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14 Common Reasons Why You’re Not Losing Weight

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I will admit to being reticent to tackle this subject. Our culture is obsessed with weight loss and infatuated with slimness, and I have no desire to perpetuate this machine fuelled on our own insecurities. In general, I prefer to talk about muscle gain than weight loss, and lifestyle changes rather than diet.

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But I would be lying if I said that nobody in the world needs to lose weight. We all know that carrying around excess weight leads to a whole host of health problems (I don’t need to describe them in detail). So I would like to frame this article in terms of working towards being healthier and fitter — whatever that looks like for you — rather than ways of getting to a size 0.

Because our environment really is against us — between the food-like objects being sold to us in grocery stores and the prevalence of sedentary desk jobs, amongst many other factors, staying within a healthy weight range is getting harder and harder. Below are some reasons why you might not be reaching your goals.

As with all things related to nutrition and fitness, there is no one-size-fits-all approach. What works for one person may not work for another, so take all of these tips with a grain of salt. Some people respond well to more cardio and some to less, etc. The important thing is finding what works for your unique body. 

1. Maybe You Are Losing Without Realizing it

Working out and eating healthily but your weight hasn’t budged? (Or worse, it has only increased?) You wouldn’t be the first one to complain of this problem, but it doesn’t mean you aren’t making strides towards your goal. The reality is, the number on the scale is not the only, or even the most reliable, measure of your progress.

First of all, our body weight tends to fluctuate by a pound or two each day. The foods you eat, the state of your hormones, and the amount of water you’re drinking AND retaining (particularly so for women) can all play a role here. You may find it more helpful to weigh yourself once a week rather than every day.

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When you weigh yourself is also important. It should be before you’ve eaten or had anything to drink and ideally after elimination. Had a glass of water? That’s going to skew things, and by a lot more than you’d think. I’ve weighed myself first thing in the morning and then again after having water and a coffee, and the difference was 2 pounds!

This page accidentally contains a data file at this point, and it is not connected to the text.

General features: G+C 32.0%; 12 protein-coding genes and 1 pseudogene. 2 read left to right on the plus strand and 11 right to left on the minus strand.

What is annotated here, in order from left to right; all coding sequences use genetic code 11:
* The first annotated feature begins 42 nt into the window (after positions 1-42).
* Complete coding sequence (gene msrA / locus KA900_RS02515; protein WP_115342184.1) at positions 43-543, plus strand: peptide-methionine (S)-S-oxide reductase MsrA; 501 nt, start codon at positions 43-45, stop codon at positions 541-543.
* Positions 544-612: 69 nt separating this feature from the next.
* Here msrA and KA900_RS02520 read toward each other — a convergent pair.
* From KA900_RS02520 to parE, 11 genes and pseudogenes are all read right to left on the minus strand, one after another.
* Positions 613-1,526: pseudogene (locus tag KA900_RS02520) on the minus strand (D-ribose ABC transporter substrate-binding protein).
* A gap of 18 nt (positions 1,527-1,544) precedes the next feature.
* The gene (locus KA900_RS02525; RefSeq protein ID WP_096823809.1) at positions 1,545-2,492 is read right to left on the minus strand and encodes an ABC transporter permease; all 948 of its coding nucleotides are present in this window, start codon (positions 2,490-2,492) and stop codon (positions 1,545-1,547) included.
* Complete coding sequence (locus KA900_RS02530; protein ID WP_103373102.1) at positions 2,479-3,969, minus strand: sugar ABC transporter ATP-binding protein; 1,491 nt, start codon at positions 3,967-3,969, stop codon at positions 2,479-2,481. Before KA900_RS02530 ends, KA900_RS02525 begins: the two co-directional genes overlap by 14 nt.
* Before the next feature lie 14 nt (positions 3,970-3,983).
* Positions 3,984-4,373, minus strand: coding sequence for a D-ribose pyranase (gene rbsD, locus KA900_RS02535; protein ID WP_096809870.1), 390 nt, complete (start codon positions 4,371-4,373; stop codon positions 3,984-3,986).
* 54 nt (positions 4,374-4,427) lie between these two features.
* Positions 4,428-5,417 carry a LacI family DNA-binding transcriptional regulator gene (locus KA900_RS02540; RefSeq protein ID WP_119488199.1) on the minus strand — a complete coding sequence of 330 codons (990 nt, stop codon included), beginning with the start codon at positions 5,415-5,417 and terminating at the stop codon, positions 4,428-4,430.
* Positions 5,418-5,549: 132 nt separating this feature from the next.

More importantly, it is possible to gain muscle while losing fat, particularly if you’ve just started exercising. And this is exactly what you want: a change in body composition, not simply body weight.

For a true measure of your progress, use something other than the scale. This can be as simple as considering how well your clothes fit — your jeans never lie! — or as precise as taking body measurements and getting your body fat percentage measured each month.

You can also try looking in the mirror. Do you see more muscle than there was before? Then well done!

2. You’re Not Keeping Track of What You’re Eating

This one is tough, I know. Nobody wants to feel like they’re on a schedule or have to count every calorie, and I don’t recommend doing this all the time, because it can be unnecessarily stressful. I’m a firm believer that you should be able to enjoy a dinner with friends and family every so often without having to agonize over calories or macros or any of that. Life just doesn’t work that way, and you will eventually fatigue if you never give yourself a break.

Tracking your food intake for one week really should be sufficient to give you a snapshot of how much food you’re actually eating, and you can do this every few months to check in and see where you’re at.

The reason this is so beneficial is that it creates awareness and it forces you to be accountable to yourself. Whether you’re trying to lose weight or not, being conscious of what you’re eating is always a good thing. And despite what we may think, most of us actually have no idea how many calories we’re consuming. Study after study has shown that people consistently underestimate how much they eat in a day, often by around 30%! That’s a huge margin of error. It happens for a number of reasons: we don’t actually know how many calories are in a food item; we forget about snacks in between meals (which are often the problem, not our meals themselves); we downplay unhealthy foods (and maybe are ashamed to admit to eating certain things, or in certain amounts); or we don’t consider the calories in beverages. All of these and more make food diaries unreliable, particularly in the long term.

But studies do show that keeping track of your diet helps with weight loss. People who use food diaries or track their meals in other ways consistently lose more weight than people who don’t. (12) Doing so forces you to take an honest look at your habits and to be conscious of what you’re actually putting in your mouth.

3. You’re Not Eating Enough Protein

Protein is an essential nutrient for both weight loss and weight maintenance, as it helps to reduce cravings for sugary foods and promotes satiety, ensuring you don’t feel the need to snack constantly between meals. Protein is much more satisfying than carbohydrates in general, and it has the added bonus of working with appetite-regulating hormones, such as ghrelin, to keep you feeling fuller for longer. (89)

Deriving 25-30% of  the calories you eat from protein can boost your metabolism by 80-100 calories per day, and since you’ll be snacking less, you’ll be eating fewer calories, too.  (34567)

Protein is also, of course, essential for the building and maintenance of muscle mass, so getting enough of this nutrient will make your exercise regime more effective. It also helps prevent metabolic slowdown – a common side effect of losing weight – and weight regain. (111213)